When working in the round, have you ever noticed that you can see the joins at the end of your rounds? For shorter stitches like the single crochet, this can be eliminated by working in a spiral without joins. But what about taller stitches? We have been taught that we always need to make a join and then a tall beginning chain, when working in the round with those taller stitches. Although there is nothing wrong with this technique, it can be problematic if you are working in a self-striping yarn as there will be a noticeable color-jog at the beginning of each round. And for certain types of designs, the column of joins might be distracting. If this has ever bothered you, then you need to see this video!
In this video, Brenda K. B. Anderson shows us how to work taller stitches in the round without making joins! This is surprisingly easy to do—and only requires a small adjustment at the beginning of the first round and the end of the last round. All the other rounds between are just worked around and around in a spiral. Brenda shows us how to use stitches of increasing heights to build a “stitch-ramp” that brings our stitches up to the level of the second round of stitches. After working around in a spiral for several rounds, she explains that to end off, you must work another “stitch-ramp” but with stitch heights in the opposite order this time; she calls this a “reverse-ramp.” She points out that to make your tube uniform in height, you should make the reverse ramp directly above the original stitch ramp (the second ramp is at the top edge of the piece, and although many rounds separate the ramps, it is positioned directly above the first ramp).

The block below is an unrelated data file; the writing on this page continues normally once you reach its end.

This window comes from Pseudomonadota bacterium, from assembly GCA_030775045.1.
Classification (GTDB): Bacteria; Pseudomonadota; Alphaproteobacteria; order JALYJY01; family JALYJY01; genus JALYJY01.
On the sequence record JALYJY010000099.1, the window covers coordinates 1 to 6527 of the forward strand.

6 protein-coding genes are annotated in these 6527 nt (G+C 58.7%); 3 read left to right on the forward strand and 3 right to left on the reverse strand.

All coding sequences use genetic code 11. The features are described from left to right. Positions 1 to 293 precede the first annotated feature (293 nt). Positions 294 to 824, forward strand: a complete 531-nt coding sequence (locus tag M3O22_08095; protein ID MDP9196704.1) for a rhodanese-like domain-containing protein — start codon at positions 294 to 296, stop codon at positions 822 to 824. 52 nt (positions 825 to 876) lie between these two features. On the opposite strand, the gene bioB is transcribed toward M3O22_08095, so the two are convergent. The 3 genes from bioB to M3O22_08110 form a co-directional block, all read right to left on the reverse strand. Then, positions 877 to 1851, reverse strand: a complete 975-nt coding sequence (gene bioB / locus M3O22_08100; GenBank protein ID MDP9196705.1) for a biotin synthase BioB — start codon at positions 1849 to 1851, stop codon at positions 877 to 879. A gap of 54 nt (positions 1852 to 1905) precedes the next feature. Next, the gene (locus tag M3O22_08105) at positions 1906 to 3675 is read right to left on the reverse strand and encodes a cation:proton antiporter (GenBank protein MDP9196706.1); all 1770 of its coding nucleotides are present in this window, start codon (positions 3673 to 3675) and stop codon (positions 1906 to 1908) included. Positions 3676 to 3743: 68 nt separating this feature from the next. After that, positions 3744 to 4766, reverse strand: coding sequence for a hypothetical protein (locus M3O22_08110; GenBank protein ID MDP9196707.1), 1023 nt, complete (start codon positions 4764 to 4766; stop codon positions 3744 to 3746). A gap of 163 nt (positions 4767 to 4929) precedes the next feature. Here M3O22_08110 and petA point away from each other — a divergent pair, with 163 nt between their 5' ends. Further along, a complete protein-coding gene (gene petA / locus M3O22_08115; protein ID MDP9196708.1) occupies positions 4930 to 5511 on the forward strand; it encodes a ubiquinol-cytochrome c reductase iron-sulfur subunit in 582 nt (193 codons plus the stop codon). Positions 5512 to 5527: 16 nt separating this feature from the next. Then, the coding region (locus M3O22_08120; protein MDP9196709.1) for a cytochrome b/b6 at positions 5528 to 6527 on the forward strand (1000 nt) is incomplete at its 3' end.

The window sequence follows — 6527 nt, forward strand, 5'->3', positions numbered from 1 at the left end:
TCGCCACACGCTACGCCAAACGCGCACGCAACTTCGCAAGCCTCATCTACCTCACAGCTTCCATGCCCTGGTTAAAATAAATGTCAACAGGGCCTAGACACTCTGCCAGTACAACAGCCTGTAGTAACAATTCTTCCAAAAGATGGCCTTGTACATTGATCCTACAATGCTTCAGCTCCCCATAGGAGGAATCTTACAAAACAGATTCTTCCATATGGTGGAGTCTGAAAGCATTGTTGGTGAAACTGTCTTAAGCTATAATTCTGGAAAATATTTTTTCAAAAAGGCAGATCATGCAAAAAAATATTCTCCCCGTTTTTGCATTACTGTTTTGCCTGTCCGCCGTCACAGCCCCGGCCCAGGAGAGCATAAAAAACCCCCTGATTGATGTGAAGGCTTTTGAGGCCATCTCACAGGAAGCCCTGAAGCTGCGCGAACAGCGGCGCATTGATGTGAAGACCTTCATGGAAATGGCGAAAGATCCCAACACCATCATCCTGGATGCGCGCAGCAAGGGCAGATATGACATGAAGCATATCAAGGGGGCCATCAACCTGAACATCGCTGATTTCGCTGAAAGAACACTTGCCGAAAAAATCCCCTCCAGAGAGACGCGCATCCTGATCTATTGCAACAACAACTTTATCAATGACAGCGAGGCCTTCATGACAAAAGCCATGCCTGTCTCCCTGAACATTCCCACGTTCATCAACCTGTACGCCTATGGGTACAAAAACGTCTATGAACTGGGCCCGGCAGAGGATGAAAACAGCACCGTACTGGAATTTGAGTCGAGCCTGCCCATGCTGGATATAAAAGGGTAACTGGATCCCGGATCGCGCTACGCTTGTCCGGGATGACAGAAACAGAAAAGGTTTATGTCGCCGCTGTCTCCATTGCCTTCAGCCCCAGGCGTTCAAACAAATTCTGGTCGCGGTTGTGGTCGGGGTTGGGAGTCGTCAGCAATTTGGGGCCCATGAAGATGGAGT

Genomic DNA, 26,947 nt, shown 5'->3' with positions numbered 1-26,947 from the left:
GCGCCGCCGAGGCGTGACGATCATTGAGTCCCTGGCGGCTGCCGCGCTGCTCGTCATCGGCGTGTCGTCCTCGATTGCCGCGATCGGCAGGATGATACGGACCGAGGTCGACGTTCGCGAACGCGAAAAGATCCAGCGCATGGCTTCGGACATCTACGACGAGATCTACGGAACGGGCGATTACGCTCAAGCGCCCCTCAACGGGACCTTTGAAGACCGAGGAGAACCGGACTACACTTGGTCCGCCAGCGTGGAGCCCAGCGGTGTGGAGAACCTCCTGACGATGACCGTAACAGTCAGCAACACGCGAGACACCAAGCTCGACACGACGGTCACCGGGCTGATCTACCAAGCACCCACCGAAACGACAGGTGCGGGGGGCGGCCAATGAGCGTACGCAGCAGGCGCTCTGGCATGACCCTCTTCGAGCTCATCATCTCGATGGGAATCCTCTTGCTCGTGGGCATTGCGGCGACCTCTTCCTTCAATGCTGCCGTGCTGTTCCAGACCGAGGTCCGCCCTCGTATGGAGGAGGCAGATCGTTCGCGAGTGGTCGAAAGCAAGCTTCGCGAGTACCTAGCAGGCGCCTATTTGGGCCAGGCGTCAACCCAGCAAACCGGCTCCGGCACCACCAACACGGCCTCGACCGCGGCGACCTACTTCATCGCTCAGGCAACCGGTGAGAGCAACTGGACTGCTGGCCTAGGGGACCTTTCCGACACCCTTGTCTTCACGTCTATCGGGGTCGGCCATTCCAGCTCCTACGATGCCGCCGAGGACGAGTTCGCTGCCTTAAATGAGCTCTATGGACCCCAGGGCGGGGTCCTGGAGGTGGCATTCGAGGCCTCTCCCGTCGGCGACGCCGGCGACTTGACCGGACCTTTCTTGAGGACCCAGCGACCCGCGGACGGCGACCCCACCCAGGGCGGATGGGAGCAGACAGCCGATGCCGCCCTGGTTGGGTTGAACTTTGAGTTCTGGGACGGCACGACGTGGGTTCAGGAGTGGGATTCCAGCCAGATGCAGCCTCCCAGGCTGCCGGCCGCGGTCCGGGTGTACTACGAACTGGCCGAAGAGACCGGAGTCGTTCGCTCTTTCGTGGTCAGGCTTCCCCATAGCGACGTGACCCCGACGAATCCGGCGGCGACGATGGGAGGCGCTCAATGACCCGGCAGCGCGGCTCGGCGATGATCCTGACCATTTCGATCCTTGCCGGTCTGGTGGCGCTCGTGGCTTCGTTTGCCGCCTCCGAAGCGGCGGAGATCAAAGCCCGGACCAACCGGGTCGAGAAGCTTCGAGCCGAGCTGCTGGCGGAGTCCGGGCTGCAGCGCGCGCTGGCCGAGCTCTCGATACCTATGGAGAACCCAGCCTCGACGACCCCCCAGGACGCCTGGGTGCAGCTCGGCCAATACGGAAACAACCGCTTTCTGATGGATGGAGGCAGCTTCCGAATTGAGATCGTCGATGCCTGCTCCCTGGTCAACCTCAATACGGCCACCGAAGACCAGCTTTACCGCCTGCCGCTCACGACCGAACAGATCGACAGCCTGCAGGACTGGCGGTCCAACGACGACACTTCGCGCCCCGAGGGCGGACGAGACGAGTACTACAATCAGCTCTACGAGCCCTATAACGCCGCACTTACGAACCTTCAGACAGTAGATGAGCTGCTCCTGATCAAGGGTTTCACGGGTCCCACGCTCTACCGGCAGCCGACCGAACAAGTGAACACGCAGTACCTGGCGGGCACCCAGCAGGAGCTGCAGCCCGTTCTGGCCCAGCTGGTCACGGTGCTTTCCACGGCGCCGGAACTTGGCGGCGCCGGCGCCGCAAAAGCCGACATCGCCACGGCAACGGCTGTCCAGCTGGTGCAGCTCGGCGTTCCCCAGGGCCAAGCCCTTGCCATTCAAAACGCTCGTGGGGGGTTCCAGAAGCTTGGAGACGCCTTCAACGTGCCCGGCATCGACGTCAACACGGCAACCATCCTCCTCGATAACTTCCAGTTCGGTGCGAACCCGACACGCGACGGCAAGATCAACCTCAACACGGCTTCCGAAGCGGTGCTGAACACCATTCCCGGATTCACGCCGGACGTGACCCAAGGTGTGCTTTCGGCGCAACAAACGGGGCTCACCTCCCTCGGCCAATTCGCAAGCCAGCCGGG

This solution is so simple! Try this technique on cowls, hats, mittens, leg warmers—any place where you are making a tube of fabric in a taller stitch. It is especially gratifying to use this technique with those ombré and self-striping yarns—you’ll be so pleased with the uninterrupted stripes!